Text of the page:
little bug

Near Death Experience

April 1, 2013
Written by: admin

I had quite a scare this week. I was out of the daycare and got a call that the tank was extra green, that the Long-fin Ancistrus was dead and that the shark had eaten half of it and now guarding the carcass. Oh my goodness!

In coming to check out the tank to see what had happened, it turned out to be a false alarm.

Thankfully, the Ancistrus is just a funny looking fish that seems to like the same area as the Albino Rainbow Shark. No problem with that, this type of Catfish is bony and not temping for the shark. But, I have been noticing that over the past week, there has been a considerable amount of algae being produced throughout. The planter tray on the top of the system seems to be growing it, then, as I add the water, approximately once/week, some of the algae flows into the tank. I have been told that the light cycle that I have, 12 hours on/off will continue to do this. Late in the week, as I added the water and saw the flow of algae stream into the tank I had to consider the situation and what I could do to combat this issue. Do I change the light cycle, or get fish who enjoy the algae? With the plants seemingly loving the light I’m electing to fight the algae. I’ve now added a screen, that partly slows the water flow so I will only place the screen for the times that I add water and create overflow. I then needed to get some efficient algae eaters for inside the tank. With this, wanting to add a bit more colour, and more potential for live births in the tank I picked up:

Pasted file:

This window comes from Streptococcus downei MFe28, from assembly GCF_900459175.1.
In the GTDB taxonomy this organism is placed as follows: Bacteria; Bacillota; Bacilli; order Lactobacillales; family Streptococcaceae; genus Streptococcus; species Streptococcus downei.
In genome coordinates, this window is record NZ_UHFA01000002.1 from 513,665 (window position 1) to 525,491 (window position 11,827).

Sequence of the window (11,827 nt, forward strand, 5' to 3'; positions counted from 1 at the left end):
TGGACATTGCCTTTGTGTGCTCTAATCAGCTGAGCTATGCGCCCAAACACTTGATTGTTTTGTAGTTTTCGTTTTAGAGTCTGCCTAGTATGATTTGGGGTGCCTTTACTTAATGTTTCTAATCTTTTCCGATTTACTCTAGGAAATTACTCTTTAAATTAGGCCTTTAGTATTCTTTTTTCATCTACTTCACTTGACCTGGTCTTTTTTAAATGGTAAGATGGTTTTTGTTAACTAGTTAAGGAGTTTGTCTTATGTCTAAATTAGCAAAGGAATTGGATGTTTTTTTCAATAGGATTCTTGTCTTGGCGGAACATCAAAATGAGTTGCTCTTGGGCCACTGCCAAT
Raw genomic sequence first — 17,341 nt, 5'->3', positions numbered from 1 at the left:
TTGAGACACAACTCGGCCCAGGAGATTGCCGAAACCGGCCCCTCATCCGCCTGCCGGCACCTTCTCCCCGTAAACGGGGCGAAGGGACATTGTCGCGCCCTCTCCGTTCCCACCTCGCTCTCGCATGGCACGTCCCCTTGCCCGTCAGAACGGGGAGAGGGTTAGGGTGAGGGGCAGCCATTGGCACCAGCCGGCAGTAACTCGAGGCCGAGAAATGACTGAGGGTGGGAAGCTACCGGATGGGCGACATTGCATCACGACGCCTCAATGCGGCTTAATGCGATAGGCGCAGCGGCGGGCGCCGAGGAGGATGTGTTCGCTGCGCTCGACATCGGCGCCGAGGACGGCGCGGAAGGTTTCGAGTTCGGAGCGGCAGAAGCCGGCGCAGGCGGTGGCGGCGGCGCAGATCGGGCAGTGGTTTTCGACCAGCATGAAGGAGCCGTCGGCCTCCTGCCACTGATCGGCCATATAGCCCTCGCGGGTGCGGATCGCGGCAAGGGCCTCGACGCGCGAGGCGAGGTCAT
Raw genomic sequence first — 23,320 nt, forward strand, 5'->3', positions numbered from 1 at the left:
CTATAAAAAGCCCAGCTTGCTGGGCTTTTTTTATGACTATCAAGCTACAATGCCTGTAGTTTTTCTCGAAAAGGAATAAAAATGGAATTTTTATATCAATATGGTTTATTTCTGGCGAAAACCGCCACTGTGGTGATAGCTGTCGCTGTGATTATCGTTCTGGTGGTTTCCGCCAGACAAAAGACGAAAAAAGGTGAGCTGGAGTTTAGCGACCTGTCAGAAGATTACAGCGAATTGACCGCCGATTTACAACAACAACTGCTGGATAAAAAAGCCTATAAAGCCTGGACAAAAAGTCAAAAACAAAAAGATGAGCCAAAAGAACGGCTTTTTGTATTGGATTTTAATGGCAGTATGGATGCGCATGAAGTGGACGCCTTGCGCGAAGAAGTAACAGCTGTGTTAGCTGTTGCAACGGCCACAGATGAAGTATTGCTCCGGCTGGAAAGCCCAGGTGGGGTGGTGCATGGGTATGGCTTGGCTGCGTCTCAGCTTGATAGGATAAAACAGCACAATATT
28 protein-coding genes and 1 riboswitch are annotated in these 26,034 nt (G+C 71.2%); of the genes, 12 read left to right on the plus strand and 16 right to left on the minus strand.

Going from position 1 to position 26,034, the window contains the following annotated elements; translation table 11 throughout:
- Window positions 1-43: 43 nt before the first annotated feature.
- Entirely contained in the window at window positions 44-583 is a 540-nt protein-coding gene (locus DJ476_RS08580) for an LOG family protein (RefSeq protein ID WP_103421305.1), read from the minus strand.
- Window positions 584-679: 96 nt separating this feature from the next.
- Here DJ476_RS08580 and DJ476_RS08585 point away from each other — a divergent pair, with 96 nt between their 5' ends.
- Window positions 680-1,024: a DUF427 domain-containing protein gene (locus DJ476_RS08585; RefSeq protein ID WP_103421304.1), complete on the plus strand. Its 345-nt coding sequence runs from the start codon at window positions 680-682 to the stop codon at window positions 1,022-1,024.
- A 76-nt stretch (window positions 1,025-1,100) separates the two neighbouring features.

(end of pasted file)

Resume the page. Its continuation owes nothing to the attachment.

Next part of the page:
3 Amano Shrimp – the new algae eaters, plus live births, 3 Mickey Mouse Platys – live births, kids will recognize the “mickey” image on the fish, and 3 Bluetail Tuxedo Platys – live births, adds some colour to the tank

Now, with a total of 23 fish, there should be enough “waste” produced to start making some changes to the water quality and we can start focusing on growing/ experimenting with the plants.

So far, the cauliflower is growing like a weed! I will have to start preparing for a transplant soon. The romano beans have mostly died. There is only 1 bean growing but it is growing as if it were a magic stalk! All of a sudden there is a 2.5″ stalk exploding out of the rockwool. As I have been watching the bean seeds, I have been noticing that I don’t think it was the depth of the seed in the water, that it was the depth into the rockwool. I had not taken into consideration how the bean sprouts in the seeding process. The hole that the bean was planted in was a very small hole, not allowing the bean to split and grow, causing them to drown and/or mold. Watching how fast the plants are growing, and some discussion on what we would like to produce, we have decided on what to try next and so I will get more rockwool and some seeds for next week.

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